Calculating the fetal fraction for noninvasive prenatal testing based on genome-wide nucleosome profiles

Roy Straver, Cees B.M. Oudejans, Erik A. Sistermans, Marcel Reinders

Research output: Contribution to journalArticleScientificpeer-review

70 Citations (Scopus)
108 Downloads (Pure)


Objective While large fetal copy number aberrations can generally be detected through sequencing of DNA in maternal blood, the reliability of tests depends on the fraction of DNA that originates from the fetus. Existing methods to determine this fetal fraction require additional work or are limited to male fetuses. We aimed to create a sex-independent approach without additional work. Methods DNA fragments used for noninvasive prenatal testing are cut only by natural processes; thus, influences on cutting by the packaging of DNA in nucleosomes will be preserved in sequencing. As cuts are expected to be made preferentially in linker regions, the shorter fetal fragments should be enriched for reads starting in nucleosome covered positions. Results We generated genome-wide nucleosome profiles based on single end sequencing of cell-free DNA. We found a difference between DNA digestion of fetal cell-free DNA and maternal cell-free DNA and used this to calculate the fraction of fetal DNA in maternal plasma for both male and female fetuses. Conclusion Our method facilitates cost-effective noninvasive prenatal testing, as the fetal DNA fraction can be estimated without the need for expensive paired-end sequencing or additional tests. The methodology is implemented as a tool, which we called SANEFALCON (Single reAds Nucleosome-basEd FetAL fraCtiON). It is available for academic and non-profit purposes under Creative Commons Attribution-NonCommercial-ShareAlike 4.0 International Public License. © 2016 The Authors. Prenatal Diagnosis published by John Wiley & Sons, Ltd.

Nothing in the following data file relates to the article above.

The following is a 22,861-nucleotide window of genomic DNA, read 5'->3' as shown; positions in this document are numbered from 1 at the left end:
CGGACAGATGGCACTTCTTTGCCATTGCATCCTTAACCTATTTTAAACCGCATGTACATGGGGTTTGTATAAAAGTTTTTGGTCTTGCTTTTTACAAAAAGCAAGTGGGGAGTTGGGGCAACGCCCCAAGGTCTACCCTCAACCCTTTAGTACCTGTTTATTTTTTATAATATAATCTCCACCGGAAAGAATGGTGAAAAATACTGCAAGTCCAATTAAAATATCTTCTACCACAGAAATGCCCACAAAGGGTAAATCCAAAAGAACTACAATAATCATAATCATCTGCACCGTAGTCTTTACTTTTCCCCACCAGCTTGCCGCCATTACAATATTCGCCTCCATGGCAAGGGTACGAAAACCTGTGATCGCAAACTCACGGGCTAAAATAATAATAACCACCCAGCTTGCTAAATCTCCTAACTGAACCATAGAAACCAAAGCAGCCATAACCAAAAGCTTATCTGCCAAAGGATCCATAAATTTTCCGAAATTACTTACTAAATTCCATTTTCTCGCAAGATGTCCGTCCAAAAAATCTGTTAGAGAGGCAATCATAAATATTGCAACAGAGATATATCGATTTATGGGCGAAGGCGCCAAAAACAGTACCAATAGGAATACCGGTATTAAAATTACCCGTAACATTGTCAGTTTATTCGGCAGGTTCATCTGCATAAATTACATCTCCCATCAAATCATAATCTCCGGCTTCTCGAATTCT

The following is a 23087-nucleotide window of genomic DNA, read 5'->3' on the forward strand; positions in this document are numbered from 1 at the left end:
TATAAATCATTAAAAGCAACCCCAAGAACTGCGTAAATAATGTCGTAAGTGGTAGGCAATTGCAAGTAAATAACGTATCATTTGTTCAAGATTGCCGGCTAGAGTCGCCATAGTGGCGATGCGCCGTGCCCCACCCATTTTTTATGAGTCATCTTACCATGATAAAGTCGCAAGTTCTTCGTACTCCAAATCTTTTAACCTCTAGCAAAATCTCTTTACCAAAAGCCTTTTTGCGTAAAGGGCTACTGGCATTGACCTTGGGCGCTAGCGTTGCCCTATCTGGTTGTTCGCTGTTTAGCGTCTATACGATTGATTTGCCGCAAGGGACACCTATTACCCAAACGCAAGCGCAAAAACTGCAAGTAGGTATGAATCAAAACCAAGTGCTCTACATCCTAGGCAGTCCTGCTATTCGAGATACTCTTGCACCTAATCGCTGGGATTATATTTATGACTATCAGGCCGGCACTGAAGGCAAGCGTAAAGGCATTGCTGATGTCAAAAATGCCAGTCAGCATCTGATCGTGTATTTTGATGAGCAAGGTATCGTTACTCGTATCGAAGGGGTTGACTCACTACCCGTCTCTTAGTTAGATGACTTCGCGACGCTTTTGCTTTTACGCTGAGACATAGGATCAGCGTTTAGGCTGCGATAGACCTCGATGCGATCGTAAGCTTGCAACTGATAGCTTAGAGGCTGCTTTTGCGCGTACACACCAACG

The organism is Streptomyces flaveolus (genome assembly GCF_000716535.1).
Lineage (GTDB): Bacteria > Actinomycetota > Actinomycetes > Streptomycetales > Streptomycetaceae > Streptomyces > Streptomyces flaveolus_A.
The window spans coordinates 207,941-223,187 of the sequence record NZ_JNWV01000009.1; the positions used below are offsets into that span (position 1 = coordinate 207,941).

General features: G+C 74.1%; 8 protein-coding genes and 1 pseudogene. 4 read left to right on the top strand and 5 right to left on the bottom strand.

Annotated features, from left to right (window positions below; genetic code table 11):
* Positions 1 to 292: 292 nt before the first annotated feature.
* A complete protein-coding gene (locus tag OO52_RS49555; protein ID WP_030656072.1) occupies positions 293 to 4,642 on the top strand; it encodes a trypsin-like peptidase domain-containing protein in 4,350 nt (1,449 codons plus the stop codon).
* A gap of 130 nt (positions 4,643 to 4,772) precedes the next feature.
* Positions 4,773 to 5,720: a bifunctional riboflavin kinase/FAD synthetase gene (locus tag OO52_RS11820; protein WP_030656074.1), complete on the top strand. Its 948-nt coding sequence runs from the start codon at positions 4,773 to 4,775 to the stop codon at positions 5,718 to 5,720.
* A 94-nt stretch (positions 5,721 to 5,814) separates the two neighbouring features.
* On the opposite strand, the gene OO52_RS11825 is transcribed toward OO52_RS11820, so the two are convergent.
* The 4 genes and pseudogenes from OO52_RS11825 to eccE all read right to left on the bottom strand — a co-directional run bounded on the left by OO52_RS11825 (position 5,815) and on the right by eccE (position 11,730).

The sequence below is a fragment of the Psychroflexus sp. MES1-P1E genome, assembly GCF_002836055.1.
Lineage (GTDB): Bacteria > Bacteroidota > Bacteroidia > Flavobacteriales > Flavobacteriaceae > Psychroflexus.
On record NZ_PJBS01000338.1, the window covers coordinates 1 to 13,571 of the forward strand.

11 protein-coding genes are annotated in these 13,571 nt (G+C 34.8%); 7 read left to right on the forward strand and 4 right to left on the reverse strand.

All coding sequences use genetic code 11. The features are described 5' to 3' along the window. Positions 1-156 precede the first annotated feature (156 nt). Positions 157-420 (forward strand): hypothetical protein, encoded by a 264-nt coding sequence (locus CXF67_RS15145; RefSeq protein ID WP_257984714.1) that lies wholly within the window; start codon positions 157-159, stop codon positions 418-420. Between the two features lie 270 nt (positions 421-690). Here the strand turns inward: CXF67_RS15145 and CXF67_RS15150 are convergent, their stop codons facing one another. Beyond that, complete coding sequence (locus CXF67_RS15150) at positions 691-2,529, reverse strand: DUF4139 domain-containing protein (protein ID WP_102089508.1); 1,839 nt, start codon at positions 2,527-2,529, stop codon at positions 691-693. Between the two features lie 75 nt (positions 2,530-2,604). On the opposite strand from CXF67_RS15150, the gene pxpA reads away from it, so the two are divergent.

Original languageEnglish
Pages (from-to)614-621
Number of pages8
JournalPrenatal Diagnosis
Issue number7
Publication statusPublished - 2016


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